Some Massachusetts lawmakers are backing a bill to extend the hotel tax to short-term rentals, including vacation homes and rooms rented through increasingly popular online companies like Airbnb.
Other lawmakers say the bill doesn’t go far enough, arguing that, in addition to new taxes, the fledgling industry should be subjected to new regulations.
“Regulations are an important part of this process,” said Representative Aaron Michlewitz of Boston. “It’s a virtually unregulated industry at the moment, and I will continue to advocate for regulations.”
The bill that would tax the industry calls for updating the state hotel tax for the first time in two decades by imposing the 5.7 percent charge — along with any additional local hotel taxes — on short-term and vacation home rentals, as well as on small bed-and-breakfasts.
Senator Michael Rodrigues, a Westport Democrat, the Senate chair of the Joint Committee on Revenue, said the bill would help to level the playing field as the short-term rental industry competes with traditional hotels.
“There’s been a blatant unfairness, in that if I rent a room through a hotel, I’d be required to pay the room occupancy tax, but if I rented a room through Airbnb, I wouldn’t be required to pay the tax,” said Rodrigues, whose committee has approved the bill.
Rodrigues said decisions about additional regulations, such as health and safety standards, would be best left to individual communities.
The proposed legislation has support from Airbnb, HomeAway and Short Term Rentals Boston, as well as the Travel Technology Association, a trade group that represents numerous short-term rental companies.
One reason: The companies see the tax as lending legitimacy to their industry.
“We are eager to work with policymakers to help our community in Massachusetts collect and remit hotel taxes to the state — just as we have done in Alabama, Florida, Illinois, North Carolina, Oregon, Rhode Island, Washington and nearly two dozen U.S cities and counties,” Airbnb wrote in a letter it planned to send to lawmakers this week.
“This bill would simplify the complicated tax structure that our hosts face and help ensure the state and the localities receive their fair share of tax revenue,” the letter added. “The Commonwealth has the opportunity to generate millions of dollars in new tax revenue from these transient accommodations.”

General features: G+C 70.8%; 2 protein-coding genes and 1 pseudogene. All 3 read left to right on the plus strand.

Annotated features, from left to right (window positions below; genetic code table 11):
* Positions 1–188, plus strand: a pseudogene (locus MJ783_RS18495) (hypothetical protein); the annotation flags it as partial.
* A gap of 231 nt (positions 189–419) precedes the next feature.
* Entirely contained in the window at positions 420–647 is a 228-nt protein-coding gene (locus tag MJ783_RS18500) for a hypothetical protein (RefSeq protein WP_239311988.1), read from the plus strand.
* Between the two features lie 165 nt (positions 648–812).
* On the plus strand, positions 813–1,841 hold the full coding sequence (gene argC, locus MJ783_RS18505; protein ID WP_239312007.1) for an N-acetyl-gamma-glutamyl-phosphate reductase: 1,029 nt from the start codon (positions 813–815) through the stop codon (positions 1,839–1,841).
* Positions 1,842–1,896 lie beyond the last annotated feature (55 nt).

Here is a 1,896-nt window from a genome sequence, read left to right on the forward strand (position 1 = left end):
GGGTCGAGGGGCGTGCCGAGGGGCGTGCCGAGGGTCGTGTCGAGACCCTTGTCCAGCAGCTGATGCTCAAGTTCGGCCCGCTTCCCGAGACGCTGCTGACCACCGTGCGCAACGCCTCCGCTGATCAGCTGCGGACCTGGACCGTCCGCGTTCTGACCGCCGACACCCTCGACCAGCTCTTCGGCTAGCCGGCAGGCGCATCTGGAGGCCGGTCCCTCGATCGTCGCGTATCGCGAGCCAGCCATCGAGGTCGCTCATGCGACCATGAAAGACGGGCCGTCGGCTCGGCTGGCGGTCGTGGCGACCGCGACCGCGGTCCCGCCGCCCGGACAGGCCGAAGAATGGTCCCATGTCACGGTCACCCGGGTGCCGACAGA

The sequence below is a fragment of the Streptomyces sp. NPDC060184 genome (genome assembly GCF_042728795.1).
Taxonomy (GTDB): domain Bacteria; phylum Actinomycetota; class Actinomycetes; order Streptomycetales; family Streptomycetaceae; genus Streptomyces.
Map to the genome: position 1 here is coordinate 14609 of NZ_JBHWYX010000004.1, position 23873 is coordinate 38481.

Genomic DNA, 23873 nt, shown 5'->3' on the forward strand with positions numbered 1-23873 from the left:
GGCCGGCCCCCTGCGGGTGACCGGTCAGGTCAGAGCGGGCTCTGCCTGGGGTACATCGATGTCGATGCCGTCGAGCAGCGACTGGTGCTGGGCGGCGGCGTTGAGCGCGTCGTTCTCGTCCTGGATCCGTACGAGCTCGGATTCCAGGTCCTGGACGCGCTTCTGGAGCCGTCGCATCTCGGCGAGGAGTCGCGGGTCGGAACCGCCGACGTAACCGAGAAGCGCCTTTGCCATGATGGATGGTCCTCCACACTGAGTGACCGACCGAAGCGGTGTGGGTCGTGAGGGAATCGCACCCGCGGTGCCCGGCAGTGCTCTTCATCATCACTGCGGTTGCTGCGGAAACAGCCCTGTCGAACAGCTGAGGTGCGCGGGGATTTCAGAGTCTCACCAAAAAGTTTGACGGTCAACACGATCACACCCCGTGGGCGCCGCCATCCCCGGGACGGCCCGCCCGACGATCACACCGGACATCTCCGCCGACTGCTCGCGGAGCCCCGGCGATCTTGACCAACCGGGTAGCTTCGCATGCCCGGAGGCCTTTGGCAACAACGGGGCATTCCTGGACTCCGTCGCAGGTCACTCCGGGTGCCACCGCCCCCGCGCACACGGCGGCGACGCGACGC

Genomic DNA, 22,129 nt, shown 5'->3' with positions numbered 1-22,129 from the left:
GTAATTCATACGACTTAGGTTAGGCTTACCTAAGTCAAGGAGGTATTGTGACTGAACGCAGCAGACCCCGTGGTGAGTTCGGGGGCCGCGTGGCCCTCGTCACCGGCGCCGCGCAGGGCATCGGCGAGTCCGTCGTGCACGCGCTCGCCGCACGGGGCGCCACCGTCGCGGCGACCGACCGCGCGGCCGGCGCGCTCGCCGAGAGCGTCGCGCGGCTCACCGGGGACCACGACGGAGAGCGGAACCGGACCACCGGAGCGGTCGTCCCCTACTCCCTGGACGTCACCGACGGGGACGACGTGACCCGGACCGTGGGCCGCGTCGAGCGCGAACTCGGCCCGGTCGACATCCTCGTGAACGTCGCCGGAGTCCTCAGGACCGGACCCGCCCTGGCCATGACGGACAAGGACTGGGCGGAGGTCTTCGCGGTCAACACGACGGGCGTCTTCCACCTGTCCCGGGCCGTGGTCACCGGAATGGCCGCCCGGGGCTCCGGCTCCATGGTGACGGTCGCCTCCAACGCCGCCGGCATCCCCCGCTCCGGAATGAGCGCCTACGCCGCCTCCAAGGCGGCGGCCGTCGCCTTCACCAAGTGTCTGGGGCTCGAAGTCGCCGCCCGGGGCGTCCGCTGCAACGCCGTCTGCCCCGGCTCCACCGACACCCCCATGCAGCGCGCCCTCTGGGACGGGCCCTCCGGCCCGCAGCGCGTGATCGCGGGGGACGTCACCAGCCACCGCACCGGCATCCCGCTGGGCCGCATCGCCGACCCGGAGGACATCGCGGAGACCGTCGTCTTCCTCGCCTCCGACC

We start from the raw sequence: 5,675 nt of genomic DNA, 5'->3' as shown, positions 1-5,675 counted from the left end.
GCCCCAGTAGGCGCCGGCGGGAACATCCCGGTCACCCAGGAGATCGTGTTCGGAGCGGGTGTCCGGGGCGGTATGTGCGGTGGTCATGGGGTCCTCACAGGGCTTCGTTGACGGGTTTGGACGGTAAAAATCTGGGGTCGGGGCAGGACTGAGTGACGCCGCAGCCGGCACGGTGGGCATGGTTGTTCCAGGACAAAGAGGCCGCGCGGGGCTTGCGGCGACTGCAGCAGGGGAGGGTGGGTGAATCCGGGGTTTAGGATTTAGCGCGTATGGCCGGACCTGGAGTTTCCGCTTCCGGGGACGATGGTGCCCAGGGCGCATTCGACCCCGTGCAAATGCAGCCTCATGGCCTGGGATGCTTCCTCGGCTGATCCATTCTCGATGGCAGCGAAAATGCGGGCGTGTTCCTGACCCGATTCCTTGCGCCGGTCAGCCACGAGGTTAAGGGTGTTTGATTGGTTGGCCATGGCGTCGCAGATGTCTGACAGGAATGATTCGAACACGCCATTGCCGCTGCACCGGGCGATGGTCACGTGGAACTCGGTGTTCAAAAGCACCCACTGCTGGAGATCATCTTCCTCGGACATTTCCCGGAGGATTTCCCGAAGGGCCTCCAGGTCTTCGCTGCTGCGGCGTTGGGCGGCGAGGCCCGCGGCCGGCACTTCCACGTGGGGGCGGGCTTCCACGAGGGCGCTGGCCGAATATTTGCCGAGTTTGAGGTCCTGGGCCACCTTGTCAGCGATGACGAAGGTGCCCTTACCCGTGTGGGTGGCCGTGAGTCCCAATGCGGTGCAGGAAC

Will Avanessian and Brent Berc, co-founders of Short Term Rental Boston, said in a statement that the legislation “strikes the right balance.”
The bill also has the support of the Massachusetts Municipal Association, which represents the state’s cities and towns.
The association’s executive director, Geoff Beckwith, said the lack of tax revenue from short-term rentals has been “a significant issue for a lot of communities,” including popular destination spots like Cape Cod, the Berkshires, Boston, and other large cities.
“It’s a loophole that needs to be closed,” he said. “It’s really an issue of fairness within the industry and to make sure municipalities are adequately compensated for the services they provide.”
Michlewitz, a Boston Democrat, said he supported the hotel tax expansion as a first step, but he has filed a proposal that goes further.
Key provisions would require people who are renting out units to prove they have lived there for at least 60 days and register their unit with the state.
Those rules aim to address concerns that some people are essentially running mini-hotels, rather than renting out an unused bedroom in their home, and that such units are removed from the housing stock available to residents.
Boston City Councilor Sal LaMattina said he supported Michlewitz’s bill.
“My main concern is you have some big investors buying up buildings and using them for Airbnbs. They’re taking away from the housing stock in the neighborhood,” he said. “For me it’s never been about taxes, it’s about public safety and keeping affordable housing.”
Paul Sacco, president and chief executive of the Massachusetts Lodging Association, also supported more regulations, saying that, without them, short-term rentals would continue to have an advantage over hotels.
“We think it’s fabulous that they’re addressing the taxation side, but taxation without regulation isn’t getting it to where it needs to be,” he said. “We’re an industry that has the most stringent regulations — fire, health, you name it — regulations and short-term rentals don’t have any regulation to speak of.”
“My fear is it’s going to put some lodging establishments — particularly smaller bed and breakfast establishments — out of business,” added Sacco.